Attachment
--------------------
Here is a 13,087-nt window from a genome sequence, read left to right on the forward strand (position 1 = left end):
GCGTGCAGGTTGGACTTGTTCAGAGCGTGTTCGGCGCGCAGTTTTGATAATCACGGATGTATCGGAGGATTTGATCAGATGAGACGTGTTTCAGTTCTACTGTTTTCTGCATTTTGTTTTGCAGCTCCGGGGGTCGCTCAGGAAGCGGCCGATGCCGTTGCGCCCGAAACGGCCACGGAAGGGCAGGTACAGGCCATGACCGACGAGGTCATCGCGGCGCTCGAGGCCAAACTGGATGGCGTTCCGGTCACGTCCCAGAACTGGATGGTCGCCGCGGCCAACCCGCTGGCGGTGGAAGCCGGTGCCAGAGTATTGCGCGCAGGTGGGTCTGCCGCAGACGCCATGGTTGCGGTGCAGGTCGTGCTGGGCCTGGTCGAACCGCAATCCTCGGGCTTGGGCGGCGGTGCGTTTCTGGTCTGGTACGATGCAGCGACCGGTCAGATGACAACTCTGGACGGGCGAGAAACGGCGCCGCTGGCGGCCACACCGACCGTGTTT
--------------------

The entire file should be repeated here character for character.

Here is a 13,087-nt window from a genome sequence, read left to right on the forward strand (position 1 = left end):
GCGTGCAGGTTGGACTTGTTCAGAGCGTGTTCGGCGCGCAGTTTTGATAATCACGGATGTATCGGAGGATTTGATCAGATGAGACGTGTTTCAGTTCTACTGTTTTCTGCATTTTGTTTTGCAGCTCCGGGGGTCGCTCAGGAAGCGGCCGATGCCGTTGCGCCCGAAACGGCCACGGAAGGGCAGGTACAGGCCATGACCGACGAGGTCATCGCGGCGCTCGAGGCCAAACTGGATGGCGTTCCGGTCACGTCCCAGAACTGGATGGTCGCCGCGGCCAACCCGCTGGCGGTGGAAGCCGGTGCCAGAGTATTGCGCGCAGGTGGGTCTGCCGCAGACGCCATGGTTGCGGTGCAGGTCGTGCTGGGCCTGGTCGAACCGCAATCCTCGGGCTTGGGCGGCGGTGCGTTTCTGGTCTGGTACGATGCAGCGACCGGTCAGATGACAACTCTGGACGGGCGAGAAACGGCGCCGCTGGCGGCCACACCGACCGTGTTT